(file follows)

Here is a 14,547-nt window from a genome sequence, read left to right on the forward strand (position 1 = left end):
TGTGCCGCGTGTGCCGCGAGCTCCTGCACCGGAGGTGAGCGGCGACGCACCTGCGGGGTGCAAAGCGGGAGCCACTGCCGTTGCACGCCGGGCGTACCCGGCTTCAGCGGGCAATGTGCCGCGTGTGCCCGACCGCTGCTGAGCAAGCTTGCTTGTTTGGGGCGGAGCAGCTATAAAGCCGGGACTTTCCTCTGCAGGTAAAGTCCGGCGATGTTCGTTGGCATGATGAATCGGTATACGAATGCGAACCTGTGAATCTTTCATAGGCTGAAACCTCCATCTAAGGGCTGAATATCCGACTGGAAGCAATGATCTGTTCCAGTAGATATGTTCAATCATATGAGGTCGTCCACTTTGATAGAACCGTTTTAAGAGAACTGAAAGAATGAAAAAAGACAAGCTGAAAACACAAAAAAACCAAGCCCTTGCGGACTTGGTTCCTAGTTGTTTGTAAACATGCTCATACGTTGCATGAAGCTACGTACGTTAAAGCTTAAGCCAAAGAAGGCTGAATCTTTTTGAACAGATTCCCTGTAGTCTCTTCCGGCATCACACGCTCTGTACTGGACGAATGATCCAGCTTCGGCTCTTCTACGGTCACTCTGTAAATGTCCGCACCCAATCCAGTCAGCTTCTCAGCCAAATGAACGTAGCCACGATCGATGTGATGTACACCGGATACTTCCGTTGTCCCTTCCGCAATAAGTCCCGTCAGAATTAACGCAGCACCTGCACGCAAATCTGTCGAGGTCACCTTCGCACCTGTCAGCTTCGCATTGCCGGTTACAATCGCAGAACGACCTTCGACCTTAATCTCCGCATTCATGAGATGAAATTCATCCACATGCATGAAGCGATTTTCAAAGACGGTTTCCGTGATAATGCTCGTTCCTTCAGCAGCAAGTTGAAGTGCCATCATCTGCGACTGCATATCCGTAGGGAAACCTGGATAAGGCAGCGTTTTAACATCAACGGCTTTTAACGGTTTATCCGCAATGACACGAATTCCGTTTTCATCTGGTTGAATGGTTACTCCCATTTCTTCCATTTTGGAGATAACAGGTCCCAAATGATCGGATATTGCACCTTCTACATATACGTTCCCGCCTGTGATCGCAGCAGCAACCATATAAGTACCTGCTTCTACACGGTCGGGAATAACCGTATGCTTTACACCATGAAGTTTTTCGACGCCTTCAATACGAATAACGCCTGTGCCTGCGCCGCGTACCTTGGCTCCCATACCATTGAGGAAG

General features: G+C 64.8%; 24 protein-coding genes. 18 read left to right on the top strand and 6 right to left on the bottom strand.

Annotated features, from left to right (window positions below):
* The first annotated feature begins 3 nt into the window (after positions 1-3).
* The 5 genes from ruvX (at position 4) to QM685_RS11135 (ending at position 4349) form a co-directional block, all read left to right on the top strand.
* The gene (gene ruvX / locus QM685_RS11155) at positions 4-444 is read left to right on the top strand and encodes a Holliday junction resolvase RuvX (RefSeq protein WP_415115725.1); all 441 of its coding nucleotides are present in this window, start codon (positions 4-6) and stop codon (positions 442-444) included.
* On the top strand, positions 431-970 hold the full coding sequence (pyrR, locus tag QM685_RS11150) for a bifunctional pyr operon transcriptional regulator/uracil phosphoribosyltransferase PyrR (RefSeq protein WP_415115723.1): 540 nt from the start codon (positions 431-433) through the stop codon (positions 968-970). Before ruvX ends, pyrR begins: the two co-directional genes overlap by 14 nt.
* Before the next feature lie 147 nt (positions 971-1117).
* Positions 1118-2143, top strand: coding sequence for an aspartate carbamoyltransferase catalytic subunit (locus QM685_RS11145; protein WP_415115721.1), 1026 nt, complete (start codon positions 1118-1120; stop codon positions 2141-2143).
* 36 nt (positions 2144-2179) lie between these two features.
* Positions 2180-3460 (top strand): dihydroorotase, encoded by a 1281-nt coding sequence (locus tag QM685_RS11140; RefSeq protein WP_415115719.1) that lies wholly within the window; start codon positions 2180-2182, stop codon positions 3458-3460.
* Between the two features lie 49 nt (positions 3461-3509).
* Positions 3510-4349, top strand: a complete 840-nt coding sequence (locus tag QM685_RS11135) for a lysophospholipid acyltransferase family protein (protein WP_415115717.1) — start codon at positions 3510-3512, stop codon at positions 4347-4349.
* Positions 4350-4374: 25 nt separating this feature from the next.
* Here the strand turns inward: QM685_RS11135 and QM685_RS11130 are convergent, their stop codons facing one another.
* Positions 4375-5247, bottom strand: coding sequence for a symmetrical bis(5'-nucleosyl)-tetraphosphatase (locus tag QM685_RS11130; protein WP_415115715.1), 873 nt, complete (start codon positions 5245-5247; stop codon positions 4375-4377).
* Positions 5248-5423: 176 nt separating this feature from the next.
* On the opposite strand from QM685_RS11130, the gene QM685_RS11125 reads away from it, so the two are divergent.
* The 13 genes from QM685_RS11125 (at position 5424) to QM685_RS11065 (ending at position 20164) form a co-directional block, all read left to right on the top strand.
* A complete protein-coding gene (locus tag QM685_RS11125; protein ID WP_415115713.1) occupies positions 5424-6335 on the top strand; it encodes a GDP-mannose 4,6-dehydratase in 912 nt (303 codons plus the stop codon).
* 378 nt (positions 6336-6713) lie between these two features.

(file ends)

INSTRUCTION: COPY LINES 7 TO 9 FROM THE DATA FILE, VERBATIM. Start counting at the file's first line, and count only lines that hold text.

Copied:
* The gene (gene ruvX / locus QM685_RS11155) at positions 4-444 is read left to right on the top strand and encodes a Holliday junction resolvase RuvX (RefSeq protein WP_415115725.1); all 441 of its coding nucleotides are present in this window, start codon (positions 4-6) and stop codon (positions 442-444) included.
* On the top strand, positions 431-970 hold the full coding sequence (pyrR, locus tag QM685_RS11150) for a bifunctional pyr operon transcriptional regulator/uracil phosphoribosyltransferase PyrR (RefSeq protein WP_415115723.1): 540 nt from the start codon (positions 431-433) through the stop codon (positions 968-970). Before ruvX ends, pyrR begins: the two co-directional genes overlap by 14 nt.
* Before the next feature lie 147 nt (positions 971-1117).